Single Paper or Case Study

The “Not Me” Experience in Dissociative Identity Disorder: behavioral and Neuroimaging Evidence of a Missing Self Bias in Face Perception

Sunday, March 25
2:30 PM - 2:50 PM
Location: Logan

Failing to recognize one’s mirror image can signal an aberration in one’s sense of self.  In DID, individuals report that some of their own thoughts, emotions, and bodily sensations feel as if they are “not me,” as if instead, they belong to someone else.  Consequently, their mirror image can feel unfamiliar.  To assess these experiences, we designed a novel backwards-masking paradigm in which participants were covertly shown their own face, masked by a stranger’s face (masks).  Participants rated feelings of familiarity associated with the masks.  21 control participants rated masks, which were covertly preceded by their own face, as more familiar compared to masks preceded by a stranger’s face.  That is, they demonstrated a self bias.  In contrast, across two samples, 29 individuals with DID did not show this self bias.  Additionally, individuals with higher self integration demonstrated a self bias, just like control participants, whereas individuals with lower integration scores did not. Preliminary neuroimaging findings suggest that higher integration was associated with increased activity in self-referential processing regions, and regions associated with the experience of a visceral sense of self. These data provide empirical evidence of aberrant self-referential processing in DID.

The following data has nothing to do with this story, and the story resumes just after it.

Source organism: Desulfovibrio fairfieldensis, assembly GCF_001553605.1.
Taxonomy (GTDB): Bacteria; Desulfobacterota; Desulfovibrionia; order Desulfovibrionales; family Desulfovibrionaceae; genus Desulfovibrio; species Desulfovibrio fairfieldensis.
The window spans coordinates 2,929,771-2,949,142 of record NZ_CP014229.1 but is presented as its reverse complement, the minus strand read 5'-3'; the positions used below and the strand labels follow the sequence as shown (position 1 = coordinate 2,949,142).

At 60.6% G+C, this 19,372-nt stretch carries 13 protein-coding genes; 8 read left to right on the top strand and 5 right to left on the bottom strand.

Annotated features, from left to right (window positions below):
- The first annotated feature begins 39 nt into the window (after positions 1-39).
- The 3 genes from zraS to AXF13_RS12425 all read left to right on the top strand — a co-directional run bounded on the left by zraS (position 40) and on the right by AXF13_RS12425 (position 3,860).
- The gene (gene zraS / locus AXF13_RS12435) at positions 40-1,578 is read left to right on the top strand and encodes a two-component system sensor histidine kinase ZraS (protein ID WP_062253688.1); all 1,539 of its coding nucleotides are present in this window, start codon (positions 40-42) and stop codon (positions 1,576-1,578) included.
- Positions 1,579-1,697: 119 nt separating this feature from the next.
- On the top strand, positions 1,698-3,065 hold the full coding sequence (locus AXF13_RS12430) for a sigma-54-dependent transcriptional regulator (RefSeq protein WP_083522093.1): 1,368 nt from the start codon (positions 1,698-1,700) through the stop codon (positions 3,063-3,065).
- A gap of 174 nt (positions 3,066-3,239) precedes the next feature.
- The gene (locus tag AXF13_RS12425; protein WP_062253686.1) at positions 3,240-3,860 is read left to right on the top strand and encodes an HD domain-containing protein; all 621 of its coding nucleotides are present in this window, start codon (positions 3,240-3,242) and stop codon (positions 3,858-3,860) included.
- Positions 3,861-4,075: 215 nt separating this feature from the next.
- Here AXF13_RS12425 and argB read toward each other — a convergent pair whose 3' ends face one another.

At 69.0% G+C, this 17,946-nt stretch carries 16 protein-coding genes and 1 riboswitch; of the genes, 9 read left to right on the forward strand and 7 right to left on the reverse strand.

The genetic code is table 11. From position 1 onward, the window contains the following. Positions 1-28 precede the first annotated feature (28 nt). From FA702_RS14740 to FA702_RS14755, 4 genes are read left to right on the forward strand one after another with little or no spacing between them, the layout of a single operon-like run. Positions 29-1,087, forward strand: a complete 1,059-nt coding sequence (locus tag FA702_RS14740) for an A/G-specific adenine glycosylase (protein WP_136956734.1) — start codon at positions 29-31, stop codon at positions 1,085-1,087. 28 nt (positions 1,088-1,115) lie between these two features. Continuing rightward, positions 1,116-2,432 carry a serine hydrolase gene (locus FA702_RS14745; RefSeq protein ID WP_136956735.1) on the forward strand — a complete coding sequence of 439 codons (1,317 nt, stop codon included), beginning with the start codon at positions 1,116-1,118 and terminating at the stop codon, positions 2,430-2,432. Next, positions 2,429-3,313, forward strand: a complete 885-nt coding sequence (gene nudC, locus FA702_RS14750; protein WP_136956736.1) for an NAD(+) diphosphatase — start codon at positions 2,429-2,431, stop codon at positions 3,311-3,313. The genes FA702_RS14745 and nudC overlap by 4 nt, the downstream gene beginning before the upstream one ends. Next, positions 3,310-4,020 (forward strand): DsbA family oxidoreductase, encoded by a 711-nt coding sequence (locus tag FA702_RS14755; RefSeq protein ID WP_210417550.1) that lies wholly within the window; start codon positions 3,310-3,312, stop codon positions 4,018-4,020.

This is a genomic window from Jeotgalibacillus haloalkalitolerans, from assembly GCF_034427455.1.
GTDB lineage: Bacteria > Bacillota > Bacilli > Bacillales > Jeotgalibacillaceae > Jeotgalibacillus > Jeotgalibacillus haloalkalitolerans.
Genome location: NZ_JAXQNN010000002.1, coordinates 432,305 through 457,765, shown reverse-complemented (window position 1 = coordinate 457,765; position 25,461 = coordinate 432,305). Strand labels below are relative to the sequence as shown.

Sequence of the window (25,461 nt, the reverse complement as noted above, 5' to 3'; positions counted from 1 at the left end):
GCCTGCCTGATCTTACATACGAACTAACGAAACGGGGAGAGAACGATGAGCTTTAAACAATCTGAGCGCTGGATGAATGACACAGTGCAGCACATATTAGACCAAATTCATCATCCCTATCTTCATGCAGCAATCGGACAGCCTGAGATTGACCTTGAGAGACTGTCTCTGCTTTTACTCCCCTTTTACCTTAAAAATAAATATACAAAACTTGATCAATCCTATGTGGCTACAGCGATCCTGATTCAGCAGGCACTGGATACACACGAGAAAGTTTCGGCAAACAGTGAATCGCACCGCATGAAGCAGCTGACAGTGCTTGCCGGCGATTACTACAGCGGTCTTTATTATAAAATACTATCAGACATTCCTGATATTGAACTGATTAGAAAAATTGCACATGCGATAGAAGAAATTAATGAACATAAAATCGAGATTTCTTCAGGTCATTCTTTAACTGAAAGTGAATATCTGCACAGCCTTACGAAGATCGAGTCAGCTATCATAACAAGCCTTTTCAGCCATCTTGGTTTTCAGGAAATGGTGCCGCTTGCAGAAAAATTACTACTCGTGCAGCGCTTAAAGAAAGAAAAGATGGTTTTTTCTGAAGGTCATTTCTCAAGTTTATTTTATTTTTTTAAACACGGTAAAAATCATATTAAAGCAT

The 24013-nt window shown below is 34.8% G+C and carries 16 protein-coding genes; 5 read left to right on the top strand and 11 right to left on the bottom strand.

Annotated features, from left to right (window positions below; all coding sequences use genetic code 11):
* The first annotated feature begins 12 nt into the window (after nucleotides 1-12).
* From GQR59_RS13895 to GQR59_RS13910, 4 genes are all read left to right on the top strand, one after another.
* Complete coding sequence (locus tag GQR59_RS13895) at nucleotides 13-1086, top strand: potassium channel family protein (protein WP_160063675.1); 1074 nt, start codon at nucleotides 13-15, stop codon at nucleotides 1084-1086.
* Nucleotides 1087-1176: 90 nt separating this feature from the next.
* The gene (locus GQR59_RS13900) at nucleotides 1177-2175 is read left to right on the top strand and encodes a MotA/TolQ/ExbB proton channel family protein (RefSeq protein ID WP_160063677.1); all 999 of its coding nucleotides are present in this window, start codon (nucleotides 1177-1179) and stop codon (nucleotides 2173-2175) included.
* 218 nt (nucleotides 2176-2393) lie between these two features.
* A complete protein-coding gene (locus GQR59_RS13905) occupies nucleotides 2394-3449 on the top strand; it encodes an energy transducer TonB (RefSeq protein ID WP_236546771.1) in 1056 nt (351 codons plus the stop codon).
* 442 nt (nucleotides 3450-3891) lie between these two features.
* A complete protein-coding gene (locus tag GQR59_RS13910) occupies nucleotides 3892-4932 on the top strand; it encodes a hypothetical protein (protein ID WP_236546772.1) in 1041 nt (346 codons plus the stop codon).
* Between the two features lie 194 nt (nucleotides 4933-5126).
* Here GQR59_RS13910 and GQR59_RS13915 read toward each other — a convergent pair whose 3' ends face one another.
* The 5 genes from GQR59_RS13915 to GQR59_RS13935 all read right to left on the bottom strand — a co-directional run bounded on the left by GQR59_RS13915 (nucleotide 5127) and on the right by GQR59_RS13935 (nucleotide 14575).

Learning Objectives:

Lauren A.M Lebois

Instructor in Psychiatry
McLean Hospital / Harvard Medical School
Belmont, Massachusetts

Dr. Lauren Lebois, PhD, is a cognitive neuroscientist examining the biomarkers of trauma-spectrum disorders as a research fellow in the laboratory of Kerry Ressler, MD, PhD at McLean Hospital/Harvard Medical School. She is also the Director of Neuroimaging for Milissa Kaufman’s, M.D., Ph.D. Dissociative Disorders and Trauma Research Program. Dr. Lebois completed her doctoral training at Emory University. Currently, she employs brain imaging, genetic, and behavioral techniques to better understand the cognitive, affective, and biological mechanisms related to traumatic dissociation, PTSD dysfunction, and recovery. She has a particular interest in self-processing related to PTSD and DID. Overall the mission of the team is to contribute to the scientific examination of traumatic dissociation and PTSD in victims of childhood abuse, and in doing so reduce stigma and improve care for these individuals.

Presentation(s):

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